University of Iowa

AAUP completes investigation into UI president hire

Full report to be made public Thursday

Incoming University of Iowa President Bruce Harreld speaks during an interview with The Gazette in his office in Jessup
Incoming University of Iowa President Bruce Harreld speaks during an interview with The Gazette in his office in Jessup Hall on the University of Iowa campus in Iowa City on Friday, Oct. 30, 2015. (Adam Wesley/The Gazette)

IOWA CITY — About two months after the American Association of University Professors announced plans to launch an inquiry into the search that landed new University of Iowa President Bruce Harreld, the group has completed its investigation and is planning to disclose its findings later this week.

The AAUP on Thursday will release its full investigative report on the Board of Regents search that incensed the UI chapter of the AAUP for its apparent breach of the association’s values related to shared governance and the selection of administrators.

Although the AAUP is not a regulatory body, it can censure universities or governing bodies — potentially harming their reputation nationally and making it more difficult to recruit faculty and students.

As part of its inquiry, AAUP officials asked to speak with interim UI President Jean Robillard and members of the Board of Regents. Both Robillard and regents President Pro Tem Katie Mulholland declined to meet, citing pending litigation against the search committee related to the search process.

Jordan E. Kurland, associate general secretary for the AAUP’s department of academic freedom, tenure, and governance, told The Gazette at the start of the inquiry that his group wasn’t looking into Harreld’s qualifications.

“He doesn’t have traditional qualifications,” Kurland said. “But that is not our purpose here.”

Rather, he said, the UI chapter of the AAUP requested the national inquiry based on concerns around the search. Harreld, an accomplished businessman without academic administrative experience, was one of four candidates presented to the UI campus.


Hundreds of faculty, students, and staff voiced disapproval of his candidacy and asked regents not to hire him, and the president of the UI Faculty Senate — on the eve of the board’s selection — threatened a no-confidence vote if the board chose Harreld.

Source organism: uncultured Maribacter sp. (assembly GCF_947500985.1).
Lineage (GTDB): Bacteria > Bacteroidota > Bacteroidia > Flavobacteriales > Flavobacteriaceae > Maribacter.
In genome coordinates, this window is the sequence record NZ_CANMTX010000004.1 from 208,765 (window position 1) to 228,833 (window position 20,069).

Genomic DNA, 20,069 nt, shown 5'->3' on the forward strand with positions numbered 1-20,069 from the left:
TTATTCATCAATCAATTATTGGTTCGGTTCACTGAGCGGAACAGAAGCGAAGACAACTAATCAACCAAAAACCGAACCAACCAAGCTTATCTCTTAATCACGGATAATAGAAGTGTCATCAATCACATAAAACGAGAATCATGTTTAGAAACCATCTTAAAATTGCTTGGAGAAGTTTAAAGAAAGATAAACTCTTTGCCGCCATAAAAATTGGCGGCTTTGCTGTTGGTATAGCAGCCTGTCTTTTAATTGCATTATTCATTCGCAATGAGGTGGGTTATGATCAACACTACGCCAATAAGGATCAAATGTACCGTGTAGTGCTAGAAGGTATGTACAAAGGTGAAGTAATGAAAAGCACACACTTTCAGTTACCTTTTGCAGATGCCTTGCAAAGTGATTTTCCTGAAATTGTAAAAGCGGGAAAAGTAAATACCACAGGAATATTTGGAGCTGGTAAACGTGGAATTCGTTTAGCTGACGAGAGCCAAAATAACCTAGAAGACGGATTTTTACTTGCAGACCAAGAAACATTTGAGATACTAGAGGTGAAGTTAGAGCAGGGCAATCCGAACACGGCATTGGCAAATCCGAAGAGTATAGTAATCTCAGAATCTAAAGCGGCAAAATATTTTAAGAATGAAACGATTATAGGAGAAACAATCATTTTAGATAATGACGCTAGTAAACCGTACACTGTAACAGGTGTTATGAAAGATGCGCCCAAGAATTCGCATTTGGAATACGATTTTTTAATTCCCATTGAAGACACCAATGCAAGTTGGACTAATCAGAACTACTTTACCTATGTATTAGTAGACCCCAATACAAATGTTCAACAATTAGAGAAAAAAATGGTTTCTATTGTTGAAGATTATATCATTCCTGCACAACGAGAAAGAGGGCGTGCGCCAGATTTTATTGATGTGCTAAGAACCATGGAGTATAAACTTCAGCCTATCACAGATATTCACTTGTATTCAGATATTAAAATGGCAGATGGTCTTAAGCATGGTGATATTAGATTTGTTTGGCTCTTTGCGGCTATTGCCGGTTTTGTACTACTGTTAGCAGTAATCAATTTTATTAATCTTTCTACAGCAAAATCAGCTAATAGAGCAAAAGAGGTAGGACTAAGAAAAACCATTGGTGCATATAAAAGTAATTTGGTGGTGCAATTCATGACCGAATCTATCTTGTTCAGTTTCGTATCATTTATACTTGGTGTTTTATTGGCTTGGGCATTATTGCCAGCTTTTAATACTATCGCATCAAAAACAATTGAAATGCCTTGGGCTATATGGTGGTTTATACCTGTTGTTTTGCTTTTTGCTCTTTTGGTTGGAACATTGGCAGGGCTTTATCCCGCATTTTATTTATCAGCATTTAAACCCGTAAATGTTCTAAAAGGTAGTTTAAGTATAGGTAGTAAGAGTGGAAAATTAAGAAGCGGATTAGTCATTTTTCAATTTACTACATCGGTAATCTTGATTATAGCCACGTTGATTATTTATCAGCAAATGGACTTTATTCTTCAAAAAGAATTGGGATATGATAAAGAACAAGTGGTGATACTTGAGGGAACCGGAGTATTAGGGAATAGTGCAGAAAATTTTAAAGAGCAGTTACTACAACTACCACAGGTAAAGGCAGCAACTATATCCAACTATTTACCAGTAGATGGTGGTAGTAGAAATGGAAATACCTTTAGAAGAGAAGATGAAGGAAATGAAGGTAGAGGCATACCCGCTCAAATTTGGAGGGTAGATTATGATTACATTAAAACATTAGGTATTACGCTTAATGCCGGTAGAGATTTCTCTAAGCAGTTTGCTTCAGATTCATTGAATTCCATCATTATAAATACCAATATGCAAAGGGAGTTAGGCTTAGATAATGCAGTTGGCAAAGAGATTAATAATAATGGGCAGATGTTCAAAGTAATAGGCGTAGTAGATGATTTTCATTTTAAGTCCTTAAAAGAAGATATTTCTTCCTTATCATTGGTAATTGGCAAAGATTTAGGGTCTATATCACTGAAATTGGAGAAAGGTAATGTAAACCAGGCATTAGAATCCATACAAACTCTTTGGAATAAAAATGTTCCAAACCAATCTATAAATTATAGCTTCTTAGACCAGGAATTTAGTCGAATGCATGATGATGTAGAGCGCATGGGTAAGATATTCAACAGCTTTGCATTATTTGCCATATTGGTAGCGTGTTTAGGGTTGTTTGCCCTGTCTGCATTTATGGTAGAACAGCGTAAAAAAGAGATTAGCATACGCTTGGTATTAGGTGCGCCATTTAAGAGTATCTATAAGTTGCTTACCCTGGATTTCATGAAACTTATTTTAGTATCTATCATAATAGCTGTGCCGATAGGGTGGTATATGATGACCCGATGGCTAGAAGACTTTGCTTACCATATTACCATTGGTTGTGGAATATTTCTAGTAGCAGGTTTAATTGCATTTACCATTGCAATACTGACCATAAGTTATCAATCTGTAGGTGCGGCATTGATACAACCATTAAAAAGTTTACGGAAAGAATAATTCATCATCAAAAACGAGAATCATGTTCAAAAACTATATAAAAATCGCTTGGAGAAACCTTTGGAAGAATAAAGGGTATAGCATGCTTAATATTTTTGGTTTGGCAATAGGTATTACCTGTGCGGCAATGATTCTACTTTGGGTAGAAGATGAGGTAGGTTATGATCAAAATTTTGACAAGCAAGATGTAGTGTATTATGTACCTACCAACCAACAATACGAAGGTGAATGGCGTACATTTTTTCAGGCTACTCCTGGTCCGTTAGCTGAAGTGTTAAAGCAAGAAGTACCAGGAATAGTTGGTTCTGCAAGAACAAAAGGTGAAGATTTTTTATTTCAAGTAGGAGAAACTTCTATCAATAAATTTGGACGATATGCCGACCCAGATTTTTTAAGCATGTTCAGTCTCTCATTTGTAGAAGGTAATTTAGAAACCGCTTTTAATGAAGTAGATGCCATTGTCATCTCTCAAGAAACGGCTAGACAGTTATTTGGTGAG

The regents unanimously selected him anyway, and — in the weeks that followed — details emerged about previously undisclosed meetings Harreld had with regents and members of the search committee during the search process.

“For a major research university of that caliber to have private meetings and things done on the side … the deviation from sound and due process is striking,” Kurland told The Gazette.

The AAUP’s statement on government of colleges and universities calls for “appropriate shared responsibility and cooperative action among the components of the academic institution” — which, it says, includes governing boards.

The organization’s statement specific to faculty participation in the selection of administrators, including presidents, states governing boards should “either select a name from among those submitted by the faculty committee or should agree that no person will be chosen over the objections of the faculty committee.”

The 21-member search committee charged with selecting four finalists for the Board of Regents to consider for UI president included faculty members. And board President Bruce Rastetter has said he received positive feedback about Harreld from UI community members and others across the state who value his experience leading corporations like IBM and Boston Market Inc.

AAUP investigating committees are appointed in select cases “in which severe violations of association-supported principals and standards on academic freedom, tenure, or governance have been alleged and persist despite AAUP efforts to resolve them.”

Those investigative committees are comprised of AAUP members from other institutions with no previous involvement in the matter.

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